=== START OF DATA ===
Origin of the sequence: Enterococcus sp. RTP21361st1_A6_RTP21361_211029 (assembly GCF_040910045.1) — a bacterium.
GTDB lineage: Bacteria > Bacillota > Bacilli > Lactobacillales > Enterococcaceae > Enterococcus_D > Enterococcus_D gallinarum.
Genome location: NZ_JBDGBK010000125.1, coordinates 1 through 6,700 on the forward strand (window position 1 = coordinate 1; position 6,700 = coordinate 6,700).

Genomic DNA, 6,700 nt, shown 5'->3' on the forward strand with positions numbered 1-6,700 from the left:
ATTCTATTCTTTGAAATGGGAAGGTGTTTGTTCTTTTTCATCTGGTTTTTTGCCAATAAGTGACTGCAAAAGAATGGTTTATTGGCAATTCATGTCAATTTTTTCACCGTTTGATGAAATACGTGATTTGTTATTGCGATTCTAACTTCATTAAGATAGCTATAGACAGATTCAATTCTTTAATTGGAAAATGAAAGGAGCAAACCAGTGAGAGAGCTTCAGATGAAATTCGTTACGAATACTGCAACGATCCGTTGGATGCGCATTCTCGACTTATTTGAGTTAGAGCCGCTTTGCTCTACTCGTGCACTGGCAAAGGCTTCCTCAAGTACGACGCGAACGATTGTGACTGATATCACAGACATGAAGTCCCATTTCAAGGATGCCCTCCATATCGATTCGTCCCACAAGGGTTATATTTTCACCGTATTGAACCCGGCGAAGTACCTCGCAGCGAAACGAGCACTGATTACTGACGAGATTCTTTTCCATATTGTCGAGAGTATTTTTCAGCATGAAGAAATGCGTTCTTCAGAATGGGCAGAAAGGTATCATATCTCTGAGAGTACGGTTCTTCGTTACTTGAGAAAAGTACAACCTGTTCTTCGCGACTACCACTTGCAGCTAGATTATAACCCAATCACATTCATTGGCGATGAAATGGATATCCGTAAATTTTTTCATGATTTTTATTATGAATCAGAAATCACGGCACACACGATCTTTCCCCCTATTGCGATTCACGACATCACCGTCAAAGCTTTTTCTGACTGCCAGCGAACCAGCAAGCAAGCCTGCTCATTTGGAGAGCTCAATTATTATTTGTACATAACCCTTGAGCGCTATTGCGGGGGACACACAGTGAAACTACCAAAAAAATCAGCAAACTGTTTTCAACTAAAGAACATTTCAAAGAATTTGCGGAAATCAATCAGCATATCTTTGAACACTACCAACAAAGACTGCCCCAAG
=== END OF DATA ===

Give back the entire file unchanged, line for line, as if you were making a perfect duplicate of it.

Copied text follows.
Origin of the sequence: Enterococcus sp. RTP21361st1_A6_RTP21361_211029 (assembly GCF_040910045.1) — a bacterium.
GTDB lineage: Bacteria > Bacillota > Bacilli > Lactobacillales > Enterococcaceae > Enterococcus_D > Enterococcus_D gallinarum.
Genome location: NZ_JBDGBK010000125.1, coordinates 1 through 6,700 on the forward strand (window position 1 = coordinate 1; position 6,700 = coordinate 6,700).

Genomic DNA, 6,700 nt, shown 5'->3' on the forward strand with positions numbered 1-6,700 from the left:
ATTCTATTCTTTGAAATGGGAAGGTGTTTGTTCTTTTTCATCTGGTTTTTTGCCAATAAGTGACTGCAAAAGAATGGTTTATTGGCAATTCATGTCAATTTTTTCACCGTTTGATGAAATACGTGATTTGTTATTGCGATTCTAACTTCATTAAGATAGCTATAGACAGATTCAATTCTTTAATTGGAAAATGAAAGGAGCAAACCAGTGAGAGAGCTTCAGATGAAATTCGTTACGAATACTGCAACGATCCGTTGGATGCGCATTCTCGACTTATTTGAGTTAGAGCCGCTTTGCTCTACTCGTGCACTGGCAAAGGCTTCCTCAAGTACGACGCGAACGATTGTGACTGATATCACAGACATGAAGTCCCATTTCAAGGATGCCCTCCATATCGATTCGTCCCACAAGGGTTATATTTTCACCGTATTGAACCCGGCGAAGTACCTCGCAGCGAAACGAGCACTGATTACTGACGAGATTCTTTTCCATATTGTCGAGAGTATTTTTCAGCATGAAGAAATGCGTTCTTCAGAATGGGCAGAAAGGTATCATATCTCTGAGAGTACGGTTCTTCGTTACTTGAGAAAAGTACAACCTGTTCTTCGCGACTACCACTTGCAGCTAGATTATAACCCAATCACATTCATTGGCGATGAAATGGATATCCGTAAATTTTTTCATGATTTTTATTATGAATCAGAAATCACGGCACACACGATCTTTCCCCCTATTGCGATTCACGACATCACCGTCAAAGCTTTTTCTGACTGCCAGCGAACCAGCAAGCAAGCCTGCTCATTTGGAGAGCTCAATTATTATTTGTACATAACCCTTGAGCGCTATTGCGGGGGACACACAGTGAAACTACCAAAAAAATCAGCAAACTGTTTTCAACTAAAGAACATTTCAAAGAATTTGCGGAAATCAATCAGCATATCTTTGAACACTACCAACAAAGACTGCCCCAAG